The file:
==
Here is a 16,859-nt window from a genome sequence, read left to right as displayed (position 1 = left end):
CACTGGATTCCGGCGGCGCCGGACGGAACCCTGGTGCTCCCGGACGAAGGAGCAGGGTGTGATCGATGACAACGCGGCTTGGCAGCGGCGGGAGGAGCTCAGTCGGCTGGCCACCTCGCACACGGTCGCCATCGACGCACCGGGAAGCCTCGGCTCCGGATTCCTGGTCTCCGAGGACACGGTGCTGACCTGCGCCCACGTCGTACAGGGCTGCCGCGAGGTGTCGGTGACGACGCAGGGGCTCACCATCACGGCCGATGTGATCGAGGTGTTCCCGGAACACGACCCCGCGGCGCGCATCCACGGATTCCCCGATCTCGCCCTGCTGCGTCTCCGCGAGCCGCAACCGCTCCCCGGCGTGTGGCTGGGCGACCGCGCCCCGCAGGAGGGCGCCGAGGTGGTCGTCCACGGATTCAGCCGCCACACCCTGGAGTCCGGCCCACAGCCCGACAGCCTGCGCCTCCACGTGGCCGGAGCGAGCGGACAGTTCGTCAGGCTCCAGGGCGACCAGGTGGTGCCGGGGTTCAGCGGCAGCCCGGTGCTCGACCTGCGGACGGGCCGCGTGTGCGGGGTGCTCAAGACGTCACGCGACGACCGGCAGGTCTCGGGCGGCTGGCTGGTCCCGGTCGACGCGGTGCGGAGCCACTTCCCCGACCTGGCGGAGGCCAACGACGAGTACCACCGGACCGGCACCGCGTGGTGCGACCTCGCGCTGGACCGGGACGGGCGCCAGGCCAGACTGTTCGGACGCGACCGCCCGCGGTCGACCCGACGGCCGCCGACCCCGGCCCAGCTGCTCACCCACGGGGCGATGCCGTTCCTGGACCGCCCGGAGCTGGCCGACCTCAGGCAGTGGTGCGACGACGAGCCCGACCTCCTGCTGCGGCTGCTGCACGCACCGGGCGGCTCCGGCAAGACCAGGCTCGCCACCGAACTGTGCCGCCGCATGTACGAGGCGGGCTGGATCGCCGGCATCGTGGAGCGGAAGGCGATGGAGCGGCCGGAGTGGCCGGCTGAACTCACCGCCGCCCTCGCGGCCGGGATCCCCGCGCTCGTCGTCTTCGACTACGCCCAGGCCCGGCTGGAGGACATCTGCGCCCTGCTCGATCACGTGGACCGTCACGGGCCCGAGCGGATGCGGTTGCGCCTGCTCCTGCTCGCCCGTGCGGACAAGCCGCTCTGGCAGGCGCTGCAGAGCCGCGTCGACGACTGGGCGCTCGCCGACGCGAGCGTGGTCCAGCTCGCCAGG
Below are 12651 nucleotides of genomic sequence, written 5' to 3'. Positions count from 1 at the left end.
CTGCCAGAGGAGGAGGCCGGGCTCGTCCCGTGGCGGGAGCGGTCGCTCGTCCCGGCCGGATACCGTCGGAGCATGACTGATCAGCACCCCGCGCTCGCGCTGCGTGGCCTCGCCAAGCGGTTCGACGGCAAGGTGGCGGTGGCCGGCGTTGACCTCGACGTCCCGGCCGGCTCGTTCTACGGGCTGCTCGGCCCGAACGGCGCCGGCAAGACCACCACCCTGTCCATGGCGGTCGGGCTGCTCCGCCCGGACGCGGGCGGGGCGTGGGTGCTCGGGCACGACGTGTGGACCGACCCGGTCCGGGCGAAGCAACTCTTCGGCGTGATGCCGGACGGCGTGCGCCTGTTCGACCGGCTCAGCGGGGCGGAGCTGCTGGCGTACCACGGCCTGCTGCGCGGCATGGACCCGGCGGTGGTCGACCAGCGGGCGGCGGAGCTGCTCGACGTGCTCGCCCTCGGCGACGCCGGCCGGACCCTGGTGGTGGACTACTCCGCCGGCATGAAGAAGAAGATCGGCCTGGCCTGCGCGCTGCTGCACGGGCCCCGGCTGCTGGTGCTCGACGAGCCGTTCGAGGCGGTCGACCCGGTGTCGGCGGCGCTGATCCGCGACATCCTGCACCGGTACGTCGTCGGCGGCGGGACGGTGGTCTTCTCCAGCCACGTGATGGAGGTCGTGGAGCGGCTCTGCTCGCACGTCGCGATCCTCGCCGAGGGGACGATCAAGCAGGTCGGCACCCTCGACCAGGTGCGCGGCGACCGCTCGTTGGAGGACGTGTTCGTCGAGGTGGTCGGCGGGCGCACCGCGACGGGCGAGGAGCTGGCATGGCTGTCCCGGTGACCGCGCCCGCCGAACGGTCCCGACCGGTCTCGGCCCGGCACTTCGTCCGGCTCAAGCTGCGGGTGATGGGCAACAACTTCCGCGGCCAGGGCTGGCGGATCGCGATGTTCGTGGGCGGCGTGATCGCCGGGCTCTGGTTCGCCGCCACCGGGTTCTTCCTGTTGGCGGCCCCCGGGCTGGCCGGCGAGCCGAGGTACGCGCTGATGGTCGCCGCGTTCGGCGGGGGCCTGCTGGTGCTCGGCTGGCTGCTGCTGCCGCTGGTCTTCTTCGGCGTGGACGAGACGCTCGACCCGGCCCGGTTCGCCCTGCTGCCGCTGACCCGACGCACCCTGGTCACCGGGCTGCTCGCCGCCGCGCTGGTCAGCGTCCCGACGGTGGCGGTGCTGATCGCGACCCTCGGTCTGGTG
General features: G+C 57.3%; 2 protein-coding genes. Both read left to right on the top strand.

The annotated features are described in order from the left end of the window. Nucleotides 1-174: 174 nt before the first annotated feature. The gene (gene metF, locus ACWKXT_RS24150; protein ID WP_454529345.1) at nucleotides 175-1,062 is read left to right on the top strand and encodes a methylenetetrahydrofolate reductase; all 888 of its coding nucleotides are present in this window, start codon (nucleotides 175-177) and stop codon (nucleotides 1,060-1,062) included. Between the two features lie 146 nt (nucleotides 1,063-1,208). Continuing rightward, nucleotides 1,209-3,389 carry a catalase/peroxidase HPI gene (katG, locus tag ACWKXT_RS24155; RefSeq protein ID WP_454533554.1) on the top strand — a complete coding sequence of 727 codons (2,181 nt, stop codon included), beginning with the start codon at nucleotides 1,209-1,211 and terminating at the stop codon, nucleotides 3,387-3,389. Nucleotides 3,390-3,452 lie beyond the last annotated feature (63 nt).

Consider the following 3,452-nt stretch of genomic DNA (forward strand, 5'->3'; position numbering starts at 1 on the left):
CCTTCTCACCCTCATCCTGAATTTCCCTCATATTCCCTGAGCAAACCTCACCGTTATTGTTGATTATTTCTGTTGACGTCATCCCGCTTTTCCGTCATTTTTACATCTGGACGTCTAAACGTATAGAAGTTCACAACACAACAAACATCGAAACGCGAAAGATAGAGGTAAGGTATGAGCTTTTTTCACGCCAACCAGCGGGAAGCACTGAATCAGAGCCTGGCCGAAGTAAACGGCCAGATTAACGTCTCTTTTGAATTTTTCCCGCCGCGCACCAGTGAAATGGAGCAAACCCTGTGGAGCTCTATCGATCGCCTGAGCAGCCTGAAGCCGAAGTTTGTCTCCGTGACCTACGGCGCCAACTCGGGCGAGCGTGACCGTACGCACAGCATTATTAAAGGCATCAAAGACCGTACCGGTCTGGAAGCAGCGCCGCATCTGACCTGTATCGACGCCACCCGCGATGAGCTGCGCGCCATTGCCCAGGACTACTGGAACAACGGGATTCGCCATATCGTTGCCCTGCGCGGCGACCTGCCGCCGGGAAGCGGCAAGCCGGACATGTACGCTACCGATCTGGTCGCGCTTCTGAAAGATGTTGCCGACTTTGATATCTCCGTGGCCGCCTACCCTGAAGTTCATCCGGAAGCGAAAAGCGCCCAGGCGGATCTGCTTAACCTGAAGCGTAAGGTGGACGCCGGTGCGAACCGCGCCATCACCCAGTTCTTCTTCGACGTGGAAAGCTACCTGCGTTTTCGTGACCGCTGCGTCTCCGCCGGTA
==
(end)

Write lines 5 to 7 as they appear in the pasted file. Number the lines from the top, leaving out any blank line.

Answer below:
General features: G+C 57.3%; 2 protein-coding genes. Both read left to right on the top strand.

The annotated features are described in order from the left end of the window. Nucleotides 1-174: 174 nt before the first annotated feature. The gene (gene metF, locus ACWKXT_RS24150; protein ID WP_454529345.1) at nucleotides 175-1,062 is read left to right on the top strand and encodes a methylenetetrahydrofolate reductase; all 888 of its coding nucleotides are present in this window, start codon (nucleotides 175-177) and stop codon (nucleotides 1,060-1,062) included. Between the two features lie 146 nt (nucleotides 1,063-1,208). Continuing rightward, nucleotides 1,209-3,389 carry a catalase/peroxidase HPI gene (katG, locus tag ACWKXT_RS24155; RefSeq protein ID WP_454533554.1) on the top strand — a complete coding sequence of 727 codons (2,181 nt, stop codon included), beginning with the start codon at nucleotides 1,209-1,211 and terminating at the stop codon, nucleotides 3,387-3,389. Nucleotides 3,390-3,452 lie beyond the last annotated feature (63 nt).

Consider the following 3,452-nt stretch of genomic DNA (forward strand, 5'->3'; position numbering starts at 1 on the left):